In Brief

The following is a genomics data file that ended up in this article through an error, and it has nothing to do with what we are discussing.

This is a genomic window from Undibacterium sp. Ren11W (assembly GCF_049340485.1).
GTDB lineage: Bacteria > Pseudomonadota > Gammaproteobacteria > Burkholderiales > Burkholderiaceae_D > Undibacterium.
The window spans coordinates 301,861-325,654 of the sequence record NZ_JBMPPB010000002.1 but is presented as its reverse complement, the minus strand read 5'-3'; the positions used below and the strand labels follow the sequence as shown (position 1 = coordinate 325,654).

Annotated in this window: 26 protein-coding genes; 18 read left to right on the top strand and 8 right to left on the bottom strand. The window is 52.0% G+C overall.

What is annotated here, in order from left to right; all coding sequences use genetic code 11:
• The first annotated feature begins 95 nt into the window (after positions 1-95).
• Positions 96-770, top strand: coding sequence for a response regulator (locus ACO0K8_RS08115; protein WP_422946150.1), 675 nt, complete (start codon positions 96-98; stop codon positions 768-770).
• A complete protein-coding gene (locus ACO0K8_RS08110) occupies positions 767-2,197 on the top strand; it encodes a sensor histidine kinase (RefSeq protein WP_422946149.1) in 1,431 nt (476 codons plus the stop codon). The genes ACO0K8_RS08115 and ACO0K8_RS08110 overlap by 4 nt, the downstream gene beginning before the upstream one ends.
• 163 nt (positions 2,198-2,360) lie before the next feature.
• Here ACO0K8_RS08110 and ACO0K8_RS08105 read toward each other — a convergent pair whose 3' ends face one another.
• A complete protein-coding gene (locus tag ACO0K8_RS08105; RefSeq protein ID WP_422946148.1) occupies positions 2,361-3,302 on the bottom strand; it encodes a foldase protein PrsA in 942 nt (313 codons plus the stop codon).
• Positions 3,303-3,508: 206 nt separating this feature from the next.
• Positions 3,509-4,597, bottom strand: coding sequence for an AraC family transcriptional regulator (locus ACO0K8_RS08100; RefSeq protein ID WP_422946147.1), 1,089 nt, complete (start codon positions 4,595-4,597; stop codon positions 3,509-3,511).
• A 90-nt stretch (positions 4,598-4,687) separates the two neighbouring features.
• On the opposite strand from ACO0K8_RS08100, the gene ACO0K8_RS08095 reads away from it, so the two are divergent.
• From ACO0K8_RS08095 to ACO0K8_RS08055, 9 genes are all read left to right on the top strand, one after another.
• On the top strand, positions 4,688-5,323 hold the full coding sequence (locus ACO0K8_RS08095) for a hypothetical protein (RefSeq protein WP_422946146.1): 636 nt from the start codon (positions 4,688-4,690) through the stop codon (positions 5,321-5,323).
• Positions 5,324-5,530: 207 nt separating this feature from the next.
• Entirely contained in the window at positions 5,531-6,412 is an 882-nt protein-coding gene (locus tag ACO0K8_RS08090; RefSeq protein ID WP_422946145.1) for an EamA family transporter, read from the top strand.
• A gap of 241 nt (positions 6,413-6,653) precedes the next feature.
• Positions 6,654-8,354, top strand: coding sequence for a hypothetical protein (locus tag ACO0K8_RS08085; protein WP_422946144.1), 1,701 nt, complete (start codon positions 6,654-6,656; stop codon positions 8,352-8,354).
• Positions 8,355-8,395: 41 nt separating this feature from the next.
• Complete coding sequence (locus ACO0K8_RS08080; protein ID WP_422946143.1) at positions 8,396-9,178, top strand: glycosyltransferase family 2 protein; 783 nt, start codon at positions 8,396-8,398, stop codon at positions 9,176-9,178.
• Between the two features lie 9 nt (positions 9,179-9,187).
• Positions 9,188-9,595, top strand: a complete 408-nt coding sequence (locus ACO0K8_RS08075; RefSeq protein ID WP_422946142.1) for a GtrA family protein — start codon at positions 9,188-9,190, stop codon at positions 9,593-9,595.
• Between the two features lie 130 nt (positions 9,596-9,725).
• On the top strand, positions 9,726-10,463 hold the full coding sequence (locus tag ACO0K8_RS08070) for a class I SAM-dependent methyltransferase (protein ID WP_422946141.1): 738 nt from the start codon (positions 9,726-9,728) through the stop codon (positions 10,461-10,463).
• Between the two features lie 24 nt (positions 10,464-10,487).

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Bon voyage: NHPR chief announces his retirement It hasn’t always been smooth sailing for Mark Handley during his 14-1/2 years as president and general manager of New Hampshire Public Radio. He acknowledges that some people are still upset over the decision four years ago to drop the station’s classical music programming in favor of a 24-hour news and information format. But membership, corporate sponsorships and the number of listeners have continued to increase, leaving Handley to conclude that commercial-free public radio in New Hampshire must be doing something right. “Change is very difficult in all public institutions,” said Handley, who recently announced a change of his own. The 62-year-old radio executive will retire in October of next year, when he and wife will begin a three-year sailing trip to New Zealand and back, with plenty of stops along the way. The Handleys have already sold their Concord home and are living on their 42-foot sailboat, docked in Boston Harbor. “If you’re looking for a walk-in closet, it’s tiny,” said Handley, describing his new home. Both he and his wife have been too busy to spend much time at home anyway, he said. That will change next year when they’ll be at home on the high seas, though without their favorite radio station. “Most of our radio listening will probably come off short-wave,” he said. “Unfortunately we won’t be able to get any FM radio stations offshore and we won’t have Internet access.” Corporate contributions have grown to more than $1.5 million a year, he said, as the station has increased its efforts to broaden its support among New Hampshire businesses. “We were almost sitting here wishing someone would call us,” he said, before the station decided on a more aggressive approach. “It was basically that if we hired people who would go out and meet with these people and talk to them about what we did and why it is important to the state, they’d be interested in supporting it,” said Handley. “It was not entirely altruistic. Some of it was just good business sense as well.” Handley is relying on his own “good business sense” to get the most mileage out of his travel dollars when he begins his retirement. “It’s actually cheaper to sail than to travel overland,” he said. “We’re taking our home with us so we won’t have to stay in hotel rooms and that sort of thing.” And life’s experiences have taught the virtues of frugality. “We’ve always gotten by without a hell of a lot,” he said. “But we put two kids through college, and I always say putting kids through college is a good way for people to prepare for poverty when they retire.” Office help: Gilford project gives budding businesses some space Paul Deshaies of Lifestyle Automation was working out of unfinished space at the Village West commercial condominium in Gilford when he saw an article about the Lakes Venture Resource Center at Southern New Hampshire University’s Gilford campus. He now occupies a 10-by-11-foot space that fits just fine as a temporary office, he said. “It’s perfect. It gives me an office one exit down from where I’m located,” said Deshaies, who installs low-voltage integrated electronic systems for homes. The center, a joint project of SNHU and the Belknap County Economic Development Council, is aimed at “bringing in people in small businesses who need office space to get started,” said Adrienne Stevens, director of the university’s Laconia Center. Deshaies’ business is one of two renting space in the Venture Resource Center since it opened in late October. Genesis 3, a consulting firm, is the other tenant. Besides the low-rent space, the center will be offering educational programs in such areas as business management skills and financial assistance programs, said Stevens. BCEDC also has opened a Business Information Center to help businesspeople find information not available at most libraries, said council Chairman Tony Ferruolo. Since its founding in 1992, the Belknap County Economic Development Council has helped create and retain jobs within the 11 cities and towns it serves by providing information, assistance and, in some cases, loans to small businesses, Ferruolo said. About 105 businesses are members, he said, a number that is quietly growing. “We don’t have a high-profile membership drive,” said Ferruolo. “It’s usually through networking with the board of directors.” Fit for a Queen City: Visitors get a close-up look at Manchester It was “a very rigorous tour” for the 30 to 35 visitors from the New Hampshire tourism industry, but for Marcia Snively, the 26-stop, two-day get acquainted visit to the state’s largest city was a “huge success.” “It’s important to educate people dealing with visitors to our state and to let people know that this is not just an old mill town, that we have arts and culture, a wide diversity of restaurants, attractions at the Palace Theatre and sports,” said Snively, executive director of the Manchester Area Convention and Visitors Bureau. So Snively chartered a bus and invited Chamber of Commerce officials and businesspeople from other parts of the state to spend a couple of days visiting attractions in the Queen City. Visitors from Portsmouth, Keene, Peterborough, Concord and the White Mountains region were picked up at the Mall of New Hampshire and bused to the Millyard Museum, the Currier Museum of Art, Southern New Hampshire University, the Franco-American Centre, the Palace, the Verizon Wireless Arena and 20 other stops during their two-day stay. Snively, who travels to trade shows and conferences around the country to promote Manchester, said she got the idea for the Manchester tour while on a sales mission to Canada. “There were people there from other parts of New Hampshire, and in talking to them I found out that some of them had never been to the Verizon or the Currier,” she said. “And I thought, ‘These are people in our own backyard. These are people out promoting New Hampshire and they don’t know a thing about Manchester.’” Snively said she hopes to attract more visitors to the city with similar tours in the near future. “I hope to take this itinerary and use it to attract travel writers, tour operators and conference planners to show them around the Manchester area,” she said. Food for thought:Food supply threat seen as ‘underestimated’ The state’s agricultural commissioner wasn’t surprised when retiring U.S. Health and Human Services Secretary Tommy Thomson said it would be easy for bioterrorists to attack the nation’s food supply. “Well, it’s always out there,” said Taylor. “I think it’s an underestimated threat because the food system is so vast and it’s an open system. It’s just vulnerable at every turn, from the fields where the crops are grown to the feed stock and livestock facilities, the logistics of trucking, the processing plants to the distribution. It’s a wide open and exposed system.” That doesn’t mean the situation is hopeless, however. “There’s a lot of stuff being done that needs to be strengthened,” said Taylor, “starting with the inspection of commodities coming into the country, as we become increasingly dependent on imported food. Number two would be a better tracking system, a better paper trail on the raw materials coming into the food system in livestock and in basic commodities like corn, wheat, soybeans.” At the state level, Taylor said, there has been increased training in services aimed at “getting people to recognize rare diseases that might show up.” And state officials from various departments gather for frequent “tabletop” strategy and emergency planning sessions. Considering the magnitude of the potential problem, Taylor suggested the services of the State House chaplain might also be needed. “Prayer is the first line of defense,” he said. IRS raises FUTA tax bar The Internal Revenue Service is increasing the minimum threshold for Federal Unemployment Tax Act deposits, a move that it says will reduce burden for more than four million small businesses. Under the new rules, effective Jan. 1, 2005, employers are required to make a quarterly deposit for unemployment taxes if the accumulated tax exceeds $500. The current threshold is $100. “The IRS is committed to reducing burden on taxpayers whenever we can,” said IRS Commissioner Mark W. Everson. “The new rules will help cut paperwork for millions of small businesses. The IRS Office of Taxpayer Burden is continually reviewing what other steps we might take that will save money and time for businesses.” The current $100 threshold requires most employers with two or more employees to make at least one federal tax deposit per year, he said. Raising the requirement to $500 will reduce burden for employers with eight employees or less by eliminating their requirement to make up to four FUTA tax deposits yearly.